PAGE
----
In Everything Else, Resist Me

Renouncing her lavish lifestyle, beautiful Mary Bosanquet opened an orphanage for London’s street children; and for years she had little time to think of marriage. I had no other thought but devoting myself to God in a single life; only I sometimes thought, were I to be married to Mr. Fletcher, would he not be a help to my soul.

She was referring to John Fletcher, well-known Methodist leader and close friend of Wesley. And so it happened. On November 12, 1781, to the delight of their friends, the two married. Mary was over forty years old at the time; John was ten years her senior.
Returning from the wedding, the groom read Ephesians 5:25, telling their assembled friends, “Husbands, love your wives as Christ loved the church. My God, what a task! Help me, friends, by your prayers to fulfill it. As Christ loved the church! He laid aside His glory for her! O my God, none is able to fulfill this without Thine almighty aid.”
He read the next words: “Wives, submit to your own husbands.” Mary piped in, “ … as unto the Lord,” and Fletcher responded, “Well, my dear, only in the Lord. And if ever I wish you do any thing otherwise, resist me with all your might.”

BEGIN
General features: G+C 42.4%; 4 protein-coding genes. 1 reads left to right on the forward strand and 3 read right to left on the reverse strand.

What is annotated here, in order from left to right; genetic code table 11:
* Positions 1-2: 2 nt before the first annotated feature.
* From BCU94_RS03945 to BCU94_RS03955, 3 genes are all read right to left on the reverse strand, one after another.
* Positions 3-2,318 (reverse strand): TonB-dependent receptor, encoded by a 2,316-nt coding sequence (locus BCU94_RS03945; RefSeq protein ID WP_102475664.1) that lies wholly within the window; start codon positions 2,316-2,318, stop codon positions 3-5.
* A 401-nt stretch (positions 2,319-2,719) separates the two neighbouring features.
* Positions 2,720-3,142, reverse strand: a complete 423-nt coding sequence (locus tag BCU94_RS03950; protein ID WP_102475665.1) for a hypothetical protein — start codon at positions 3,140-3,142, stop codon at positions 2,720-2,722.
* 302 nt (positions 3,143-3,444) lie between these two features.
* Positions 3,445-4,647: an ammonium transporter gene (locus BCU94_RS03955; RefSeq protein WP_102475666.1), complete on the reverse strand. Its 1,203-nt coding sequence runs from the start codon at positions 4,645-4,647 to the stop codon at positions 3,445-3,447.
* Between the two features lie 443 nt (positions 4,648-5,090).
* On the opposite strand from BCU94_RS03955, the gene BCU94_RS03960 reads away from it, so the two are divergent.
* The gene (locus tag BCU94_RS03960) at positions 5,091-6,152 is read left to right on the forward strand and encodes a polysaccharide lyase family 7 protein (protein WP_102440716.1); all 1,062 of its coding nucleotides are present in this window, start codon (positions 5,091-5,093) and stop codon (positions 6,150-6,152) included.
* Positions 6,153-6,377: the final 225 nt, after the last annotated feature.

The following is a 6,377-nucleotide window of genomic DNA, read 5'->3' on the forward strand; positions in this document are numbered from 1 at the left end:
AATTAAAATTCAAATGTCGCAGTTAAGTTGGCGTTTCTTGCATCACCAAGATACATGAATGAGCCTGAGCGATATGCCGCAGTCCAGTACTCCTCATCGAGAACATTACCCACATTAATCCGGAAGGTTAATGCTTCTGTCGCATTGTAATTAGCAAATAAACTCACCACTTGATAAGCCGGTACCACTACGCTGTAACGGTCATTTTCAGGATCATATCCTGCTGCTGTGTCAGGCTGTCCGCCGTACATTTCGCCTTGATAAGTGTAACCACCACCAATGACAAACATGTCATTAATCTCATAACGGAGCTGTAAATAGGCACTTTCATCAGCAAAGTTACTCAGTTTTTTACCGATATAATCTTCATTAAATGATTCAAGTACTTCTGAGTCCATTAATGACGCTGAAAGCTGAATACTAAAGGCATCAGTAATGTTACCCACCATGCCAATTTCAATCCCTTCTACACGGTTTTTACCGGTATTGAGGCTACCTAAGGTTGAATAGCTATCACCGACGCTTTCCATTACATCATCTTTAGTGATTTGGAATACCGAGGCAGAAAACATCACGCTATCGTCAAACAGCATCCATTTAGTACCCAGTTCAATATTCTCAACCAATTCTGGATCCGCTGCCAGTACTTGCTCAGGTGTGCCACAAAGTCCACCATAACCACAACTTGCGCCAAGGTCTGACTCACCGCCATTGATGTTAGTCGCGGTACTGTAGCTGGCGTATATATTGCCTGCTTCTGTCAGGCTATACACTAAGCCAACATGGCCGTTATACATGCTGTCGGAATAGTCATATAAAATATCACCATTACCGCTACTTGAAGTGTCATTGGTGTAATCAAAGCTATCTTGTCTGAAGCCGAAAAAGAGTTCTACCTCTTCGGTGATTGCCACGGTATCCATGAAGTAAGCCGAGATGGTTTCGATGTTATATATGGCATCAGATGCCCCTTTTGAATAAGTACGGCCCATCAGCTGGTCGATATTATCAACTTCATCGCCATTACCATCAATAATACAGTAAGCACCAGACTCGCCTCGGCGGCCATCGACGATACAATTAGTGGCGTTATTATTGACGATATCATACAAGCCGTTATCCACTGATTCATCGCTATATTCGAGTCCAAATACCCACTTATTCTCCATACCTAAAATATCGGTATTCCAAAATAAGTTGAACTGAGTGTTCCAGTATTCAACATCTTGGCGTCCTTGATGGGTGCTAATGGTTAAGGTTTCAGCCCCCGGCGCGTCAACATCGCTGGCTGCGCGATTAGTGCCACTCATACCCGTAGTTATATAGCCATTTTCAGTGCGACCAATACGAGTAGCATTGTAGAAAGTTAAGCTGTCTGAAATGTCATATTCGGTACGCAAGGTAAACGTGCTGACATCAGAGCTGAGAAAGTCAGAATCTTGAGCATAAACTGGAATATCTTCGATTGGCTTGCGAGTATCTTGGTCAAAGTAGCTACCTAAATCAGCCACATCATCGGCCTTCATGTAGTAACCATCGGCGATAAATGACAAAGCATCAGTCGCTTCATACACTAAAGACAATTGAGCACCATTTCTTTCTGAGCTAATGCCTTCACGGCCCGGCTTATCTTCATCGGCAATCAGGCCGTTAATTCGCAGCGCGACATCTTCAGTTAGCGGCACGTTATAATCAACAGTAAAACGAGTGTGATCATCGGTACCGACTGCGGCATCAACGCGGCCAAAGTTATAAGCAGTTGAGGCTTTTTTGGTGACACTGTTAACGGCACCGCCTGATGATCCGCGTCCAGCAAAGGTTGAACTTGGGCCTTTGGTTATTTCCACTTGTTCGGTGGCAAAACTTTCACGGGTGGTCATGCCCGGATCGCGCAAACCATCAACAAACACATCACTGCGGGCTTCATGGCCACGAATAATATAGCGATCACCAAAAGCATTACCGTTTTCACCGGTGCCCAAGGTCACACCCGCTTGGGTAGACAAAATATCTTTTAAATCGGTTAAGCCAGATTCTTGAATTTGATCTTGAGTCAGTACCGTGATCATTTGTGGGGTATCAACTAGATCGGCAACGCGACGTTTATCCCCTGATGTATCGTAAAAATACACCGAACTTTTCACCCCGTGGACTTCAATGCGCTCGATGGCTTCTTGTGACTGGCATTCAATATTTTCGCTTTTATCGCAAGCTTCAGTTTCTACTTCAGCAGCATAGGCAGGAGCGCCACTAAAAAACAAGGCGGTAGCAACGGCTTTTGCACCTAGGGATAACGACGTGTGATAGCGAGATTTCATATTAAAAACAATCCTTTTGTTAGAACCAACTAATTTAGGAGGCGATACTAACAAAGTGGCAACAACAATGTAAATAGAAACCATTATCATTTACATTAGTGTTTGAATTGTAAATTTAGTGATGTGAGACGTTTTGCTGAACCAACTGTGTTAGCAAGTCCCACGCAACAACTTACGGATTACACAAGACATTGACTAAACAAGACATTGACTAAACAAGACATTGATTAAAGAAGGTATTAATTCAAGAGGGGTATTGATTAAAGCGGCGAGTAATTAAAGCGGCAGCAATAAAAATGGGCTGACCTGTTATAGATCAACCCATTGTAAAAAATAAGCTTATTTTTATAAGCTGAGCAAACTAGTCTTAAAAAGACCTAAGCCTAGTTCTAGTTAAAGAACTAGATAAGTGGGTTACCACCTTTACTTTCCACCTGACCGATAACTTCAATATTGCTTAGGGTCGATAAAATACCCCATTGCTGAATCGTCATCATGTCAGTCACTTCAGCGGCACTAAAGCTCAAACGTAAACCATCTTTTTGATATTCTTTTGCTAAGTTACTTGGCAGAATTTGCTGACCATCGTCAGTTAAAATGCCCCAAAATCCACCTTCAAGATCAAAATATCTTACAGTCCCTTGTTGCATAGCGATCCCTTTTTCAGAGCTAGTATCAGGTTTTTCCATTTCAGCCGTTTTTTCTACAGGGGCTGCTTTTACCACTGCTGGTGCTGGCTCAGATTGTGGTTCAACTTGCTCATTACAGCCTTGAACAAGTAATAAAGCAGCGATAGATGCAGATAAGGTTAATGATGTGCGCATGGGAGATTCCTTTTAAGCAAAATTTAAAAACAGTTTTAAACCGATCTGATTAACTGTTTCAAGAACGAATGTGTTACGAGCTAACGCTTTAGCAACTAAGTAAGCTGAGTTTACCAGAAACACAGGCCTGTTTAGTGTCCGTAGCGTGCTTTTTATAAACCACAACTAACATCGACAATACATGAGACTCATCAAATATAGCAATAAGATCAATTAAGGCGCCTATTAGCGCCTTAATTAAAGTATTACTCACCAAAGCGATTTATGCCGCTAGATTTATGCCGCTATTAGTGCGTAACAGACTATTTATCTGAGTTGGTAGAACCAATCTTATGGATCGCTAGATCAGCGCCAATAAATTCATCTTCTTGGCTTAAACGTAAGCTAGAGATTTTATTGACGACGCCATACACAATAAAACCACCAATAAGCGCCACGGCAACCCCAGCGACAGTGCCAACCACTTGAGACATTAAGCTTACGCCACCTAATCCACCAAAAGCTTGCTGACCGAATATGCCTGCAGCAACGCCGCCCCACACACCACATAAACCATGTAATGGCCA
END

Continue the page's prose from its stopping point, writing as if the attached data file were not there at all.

Some time later, this entry appears in Mary’s journal: I have such a husband as is in everything suited to me. He bears all my faults and failings, in a manner which continually reminds me of that word, “Love your wives as Christ loved the Church.” He is in every sense the man my highest reason chooses to obey.

At the same time, we find this in one of John’s letters to a friend: I was afraid at first to say much of the matter, for new-married people do not, at first, know each other; but having now lived fourteen months in my new state, I can tell you, Providence has reserved a prize for me, and that my wife is far better to me than the church to Christ.

Robert J. Morgan

Published by Intentional Faith

Devoted to a Faith that Thinks

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